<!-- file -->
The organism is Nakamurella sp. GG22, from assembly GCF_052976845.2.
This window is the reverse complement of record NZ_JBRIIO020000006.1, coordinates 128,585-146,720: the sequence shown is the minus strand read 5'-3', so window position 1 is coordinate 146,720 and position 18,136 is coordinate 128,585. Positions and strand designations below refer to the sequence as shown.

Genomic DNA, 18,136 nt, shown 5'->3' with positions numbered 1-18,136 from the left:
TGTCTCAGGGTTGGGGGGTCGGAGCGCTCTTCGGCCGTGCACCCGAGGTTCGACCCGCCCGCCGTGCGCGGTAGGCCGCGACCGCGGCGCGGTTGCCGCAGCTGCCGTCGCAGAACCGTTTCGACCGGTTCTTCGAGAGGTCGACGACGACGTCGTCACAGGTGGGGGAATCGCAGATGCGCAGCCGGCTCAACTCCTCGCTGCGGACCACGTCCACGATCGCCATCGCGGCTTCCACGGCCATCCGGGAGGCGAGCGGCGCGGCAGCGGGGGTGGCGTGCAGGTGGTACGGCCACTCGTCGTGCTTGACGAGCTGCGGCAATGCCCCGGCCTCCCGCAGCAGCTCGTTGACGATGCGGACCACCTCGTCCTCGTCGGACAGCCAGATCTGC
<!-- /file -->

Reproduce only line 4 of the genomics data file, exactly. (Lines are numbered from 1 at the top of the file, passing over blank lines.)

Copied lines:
TGTCTCAGGGTTGGGGGGTCGGAGCGCTCTTCGGCCGTGCACCCGAGGTTCGACCCGCCCGCCGTGCGCGGTAGGCCGCGACCGCGGCGCGGTTGCCGCAGCTGCCGTCGCAGAACCGTTTCGACCGGTTCTTCGAGAGGTCGACGACGACGTCGTCACAGGTGGGGGAATCGCAGATGCGCAGCCGGCTCAACTCCTCGCTGCGGACCACGTCCACGATCGCCATCGCGGCTTCCACGGCCATCCGGGAGGCGAGCGGCGCGGCAGCGGGGGTGGCGTGCAGGTGGTACGGCCACTCGTCGTGCTTGACGAGCTGCGGCAATGCCCCGGCCTCCCGCAGCAGCTCGTTGACGATGCGGACCACCTCGTCCTCGTCGGACAGCCAGATCTGC